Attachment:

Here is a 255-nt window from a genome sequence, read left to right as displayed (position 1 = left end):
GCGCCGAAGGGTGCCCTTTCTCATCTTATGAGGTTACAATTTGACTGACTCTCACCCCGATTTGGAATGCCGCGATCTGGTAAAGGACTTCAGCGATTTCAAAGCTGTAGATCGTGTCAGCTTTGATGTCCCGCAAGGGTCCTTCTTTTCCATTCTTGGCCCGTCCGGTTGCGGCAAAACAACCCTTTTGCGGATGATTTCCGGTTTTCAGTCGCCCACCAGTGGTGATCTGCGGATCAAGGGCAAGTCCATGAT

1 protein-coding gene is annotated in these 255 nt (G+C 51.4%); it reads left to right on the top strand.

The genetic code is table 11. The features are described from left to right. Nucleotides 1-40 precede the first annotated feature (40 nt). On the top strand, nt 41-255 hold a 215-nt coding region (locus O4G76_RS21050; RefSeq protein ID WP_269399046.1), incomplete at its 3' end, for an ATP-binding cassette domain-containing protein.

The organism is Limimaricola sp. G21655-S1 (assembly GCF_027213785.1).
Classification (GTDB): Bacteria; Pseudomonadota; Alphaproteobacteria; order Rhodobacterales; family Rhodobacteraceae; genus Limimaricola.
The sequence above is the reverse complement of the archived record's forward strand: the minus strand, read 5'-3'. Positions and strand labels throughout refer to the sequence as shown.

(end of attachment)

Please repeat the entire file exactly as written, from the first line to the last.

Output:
Here is a 255-nt window from a genome sequence, read left to right as displayed (position 1 = left end):
GCGCCGAAGGGTGCCCTTTCTCATCTTATGAGGTTACAATTTGACTGACTCTCACCCCGATTTGGAATGCCGCGATCTGGTAAAGGACTTCAGCGATTTCAAAGCTGTAGATCGTGTCAGCTTTGATGTCCCGCAAGGGTCCTTCTTTTCCATTCTTGGCCCGTCCGGTTGCGGCAAAACAACCCTTTTGCGGATGATTTCCGGTTTTCAGTCGCCCACCAGTGGTGATCTGCGGATCAAGGGCAAGTCCATGAT

1 protein-coding gene is annotated in these 255 nt (G+C 51.4%); it reads left to right on the top strand.

The genetic code is table 11. The features are described from left to right. Nucleotides 1-40 precede the first annotated feature (40 nt). On the top strand, nt 41-255 hold a 215-nt coding region (locus O4G76_RS21050; RefSeq protein ID WP_269399046.1), incomplete at its 3' end, for an ATP-binding cassette domain-containing protein.

The organism is Limimaricola sp. G21655-S1 (assembly GCF_027213785.1).
Classification (GTDB): Bacteria; Pseudomonadota; Alphaproteobacteria; order Rhodobacterales; family Rhodobacteraceae; genus Limimaricola.
The sequence above is the reverse complement of the archived record's forward strand: the minus strand, read 5'-3'. Positions and strand labels throughout refer to the sequence as shown.